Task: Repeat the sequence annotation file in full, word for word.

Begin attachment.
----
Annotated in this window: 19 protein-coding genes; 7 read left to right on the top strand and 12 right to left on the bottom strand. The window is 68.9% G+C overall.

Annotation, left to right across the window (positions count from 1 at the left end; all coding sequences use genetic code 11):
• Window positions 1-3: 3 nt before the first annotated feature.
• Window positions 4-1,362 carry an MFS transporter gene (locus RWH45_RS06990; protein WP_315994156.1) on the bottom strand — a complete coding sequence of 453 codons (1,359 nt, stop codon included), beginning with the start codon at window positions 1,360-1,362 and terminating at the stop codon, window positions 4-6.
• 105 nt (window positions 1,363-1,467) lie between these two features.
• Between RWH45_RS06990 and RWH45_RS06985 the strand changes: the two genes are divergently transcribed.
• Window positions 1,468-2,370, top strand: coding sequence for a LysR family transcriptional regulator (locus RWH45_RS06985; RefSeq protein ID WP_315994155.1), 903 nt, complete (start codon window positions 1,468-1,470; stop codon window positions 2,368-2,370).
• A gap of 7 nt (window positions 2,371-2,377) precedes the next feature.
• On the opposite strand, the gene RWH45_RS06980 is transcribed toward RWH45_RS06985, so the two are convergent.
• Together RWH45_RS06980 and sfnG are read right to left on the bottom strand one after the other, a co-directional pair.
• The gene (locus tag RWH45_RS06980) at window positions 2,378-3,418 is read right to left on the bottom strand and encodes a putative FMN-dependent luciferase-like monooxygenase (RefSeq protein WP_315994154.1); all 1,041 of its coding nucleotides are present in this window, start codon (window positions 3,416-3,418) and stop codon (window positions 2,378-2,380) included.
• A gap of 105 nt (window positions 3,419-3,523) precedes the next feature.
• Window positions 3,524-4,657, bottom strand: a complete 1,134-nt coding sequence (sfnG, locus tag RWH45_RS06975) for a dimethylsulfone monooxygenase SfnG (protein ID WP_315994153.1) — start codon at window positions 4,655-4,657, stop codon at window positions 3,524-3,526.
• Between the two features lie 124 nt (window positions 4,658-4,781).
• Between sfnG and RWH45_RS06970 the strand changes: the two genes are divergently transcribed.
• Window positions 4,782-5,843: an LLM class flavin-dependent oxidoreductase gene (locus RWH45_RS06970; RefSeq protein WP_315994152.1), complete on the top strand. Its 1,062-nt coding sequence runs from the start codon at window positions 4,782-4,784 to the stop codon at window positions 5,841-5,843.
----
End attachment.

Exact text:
Annotated in this window: 19 protein-coding genes; 7 read left to right on the top strand and 12 right to left on the bottom strand. The window is 68.9% G+C overall.

Annotation, left to right across the window (positions count from 1 at the left end; all coding sequences use genetic code 11):
• Window positions 1-3: 3 nt before the first annotated feature.
• Window positions 4-1,362 carry an MFS transporter gene (locus RWH45_RS06990; protein WP_315994156.1) on the bottom strand — a complete coding sequence of 453 codons (1,359 nt, stop codon included), beginning with the start codon at window positions 1,360-1,362 and terminating at the stop codon, window positions 4-6.
• 105 nt (window positions 1,363-1,467) lie between these two features.
• Between RWH45_RS06990 and RWH45_RS06985 the strand changes: the two genes are divergently transcribed.
• Window positions 1,468-2,370, top strand: coding sequence for a LysR family transcriptional regulator (locus RWH45_RS06985; RefSeq protein ID WP_315994155.1), 903 nt, complete (start codon window positions 1,468-1,470; stop codon window positions 2,368-2,370).
• A gap of 7 nt (window positions 2,371-2,377) precedes the next feature.
• On the opposite strand, the gene RWH45_RS06980 is transcribed toward RWH45_RS06985, so the two are convergent.
• Together RWH45_RS06980 and sfnG are read right to left on the bottom strand one after the other, a co-directional pair.
• The gene (locus tag RWH45_RS06980) at window positions 2,378-3,418 is read right to left on the bottom strand and encodes a putative FMN-dependent luciferase-like monooxygenase (RefSeq protein WP_315994154.1); all 1,041 of its coding nucleotides are present in this window, start codon (window positions 3,416-3,418) and stop codon (window positions 2,378-2,380) included.
• A gap of 105 nt (window positions 3,419-3,523) precedes the next feature.
• Window positions 3,524-4,657, bottom strand: a complete 1,134-nt coding sequence (sfnG, locus tag RWH45_RS06975) for a dimethylsulfone monooxygenase SfnG (protein ID WP_315994153.1) — start codon at window positions 4,655-4,657, stop codon at window positions 3,524-3,526.
• Between the two features lie 124 nt (window positions 4,658-4,781).
• Between sfnG and RWH45_RS06970 the strand changes: the two genes are divergently transcribed.
• Window positions 4,782-5,843: an LLM class flavin-dependent oxidoreductase gene (locus RWH45_RS06970; RefSeq protein WP_315994152.1), complete on the top strand. Its 1,062-nt coding sequence runs from the start codon at window positions 4,782-4,784 to the stop codon at window positions 5,841-5,843.